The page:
It's costing the Williamsport Municipal Water and Sanitary Authority more to pay for an insurance package next year covering workers and materials, but the increase doesn't impact the cost for customers paying water and sanitary bills.
On Wednesday, the authority authorized its director of finance, Jonathon Baker, to pay the insurance companies $210,000 for the flood and workers' compensation insurance package - an increase of 16 percent more than what was paid this year, or $30,000.
According to Baker, the increase will have no impact on the customers of the authority.
"All of the revenue we get comes from rate-payers to cover operating expenses, but the insurance package goes into effect Jan. 1 and we already announced a no-rate increase for the year," Baker said. "It doesn't raise rates, but it takes it from our operating revenue."
As the authority continues to move forward with its upgrades at the Central Wastewater Treatment Plant the value of the plant grows and that increases the coverage costs for insurance, Baker said.
"We have more to insure and more value," he said.
Coverage to protect the plant and equipment at any of the authority's properties from floods costs $166,000 through one agency while the workers' compensation portion, through a separate company, costs $44,000.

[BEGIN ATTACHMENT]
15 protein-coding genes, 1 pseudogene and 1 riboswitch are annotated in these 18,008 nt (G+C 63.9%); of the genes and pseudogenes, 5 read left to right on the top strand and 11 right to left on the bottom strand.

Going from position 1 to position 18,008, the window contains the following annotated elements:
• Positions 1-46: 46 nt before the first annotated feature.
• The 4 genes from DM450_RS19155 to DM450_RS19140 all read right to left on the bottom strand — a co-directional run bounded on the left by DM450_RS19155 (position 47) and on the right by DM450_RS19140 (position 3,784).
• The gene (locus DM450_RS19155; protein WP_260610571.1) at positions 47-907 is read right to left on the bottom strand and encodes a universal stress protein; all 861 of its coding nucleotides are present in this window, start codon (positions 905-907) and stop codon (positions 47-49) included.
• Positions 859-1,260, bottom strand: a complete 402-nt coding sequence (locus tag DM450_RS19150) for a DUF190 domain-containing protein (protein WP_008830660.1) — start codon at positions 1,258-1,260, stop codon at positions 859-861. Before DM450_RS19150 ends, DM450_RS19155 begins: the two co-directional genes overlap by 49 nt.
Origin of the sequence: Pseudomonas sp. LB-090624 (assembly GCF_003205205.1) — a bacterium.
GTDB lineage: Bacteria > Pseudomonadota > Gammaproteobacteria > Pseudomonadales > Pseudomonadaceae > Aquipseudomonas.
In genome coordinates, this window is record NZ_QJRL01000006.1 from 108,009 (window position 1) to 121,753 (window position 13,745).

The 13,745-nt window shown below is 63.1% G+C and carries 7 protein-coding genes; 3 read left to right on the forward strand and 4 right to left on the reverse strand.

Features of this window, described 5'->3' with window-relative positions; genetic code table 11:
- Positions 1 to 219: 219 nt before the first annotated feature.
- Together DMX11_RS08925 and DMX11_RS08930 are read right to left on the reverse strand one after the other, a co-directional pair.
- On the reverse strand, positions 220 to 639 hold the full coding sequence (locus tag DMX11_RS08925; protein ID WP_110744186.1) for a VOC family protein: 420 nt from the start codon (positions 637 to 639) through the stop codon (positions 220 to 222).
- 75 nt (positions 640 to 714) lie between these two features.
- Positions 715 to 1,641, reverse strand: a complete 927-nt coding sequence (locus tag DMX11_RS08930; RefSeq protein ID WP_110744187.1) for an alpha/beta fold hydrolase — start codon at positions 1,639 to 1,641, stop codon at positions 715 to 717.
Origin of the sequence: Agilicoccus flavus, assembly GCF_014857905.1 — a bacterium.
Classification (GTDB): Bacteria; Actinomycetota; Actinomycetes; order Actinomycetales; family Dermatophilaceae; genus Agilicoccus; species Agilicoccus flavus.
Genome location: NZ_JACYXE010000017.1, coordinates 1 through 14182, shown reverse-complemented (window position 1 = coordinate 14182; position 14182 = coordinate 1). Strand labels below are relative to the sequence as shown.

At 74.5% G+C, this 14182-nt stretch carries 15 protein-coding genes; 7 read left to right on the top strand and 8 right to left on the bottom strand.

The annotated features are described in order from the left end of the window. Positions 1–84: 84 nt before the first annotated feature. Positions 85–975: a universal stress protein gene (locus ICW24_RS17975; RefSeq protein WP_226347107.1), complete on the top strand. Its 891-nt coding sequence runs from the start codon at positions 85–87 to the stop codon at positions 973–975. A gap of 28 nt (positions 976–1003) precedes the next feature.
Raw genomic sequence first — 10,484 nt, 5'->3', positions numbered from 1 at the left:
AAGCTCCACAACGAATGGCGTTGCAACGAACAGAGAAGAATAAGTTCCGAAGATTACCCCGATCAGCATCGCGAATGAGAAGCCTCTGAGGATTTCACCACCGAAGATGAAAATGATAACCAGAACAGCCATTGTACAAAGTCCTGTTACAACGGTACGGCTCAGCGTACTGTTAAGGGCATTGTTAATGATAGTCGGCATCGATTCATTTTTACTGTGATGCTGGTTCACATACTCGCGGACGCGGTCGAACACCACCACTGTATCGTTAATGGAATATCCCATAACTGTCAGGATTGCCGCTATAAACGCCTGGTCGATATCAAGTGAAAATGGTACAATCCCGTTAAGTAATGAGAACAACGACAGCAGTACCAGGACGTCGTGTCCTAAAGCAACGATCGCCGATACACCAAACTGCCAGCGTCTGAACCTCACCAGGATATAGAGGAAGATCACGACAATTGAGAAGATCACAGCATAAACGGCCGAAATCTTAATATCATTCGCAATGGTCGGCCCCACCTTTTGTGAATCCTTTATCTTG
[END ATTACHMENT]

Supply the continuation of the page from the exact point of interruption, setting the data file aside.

"We've had two 100-year floods in the last three years," Baker said, explaining to authority board members why he suggested they continue to pick up flood insurance. The authority did not have to write any claims for flood damage, he said, but there have been claims for workers' compensation.
"We had a few shoulder injuries filed under workers' compensation," he said. A few years ago, the authority's insurance paid for one serious back injury claim, said Doug Keith, authority executive director.
The increase in workers' compensation is due primarily to additional employees on the payroll, Baker said.
In addition, insurance companies around the country are claiming they must charge higher premiums due to the flood damage caused by Hurricane Sandy in October, which has led to increased costs associated with flood insurance for municipalities and municipal authorities.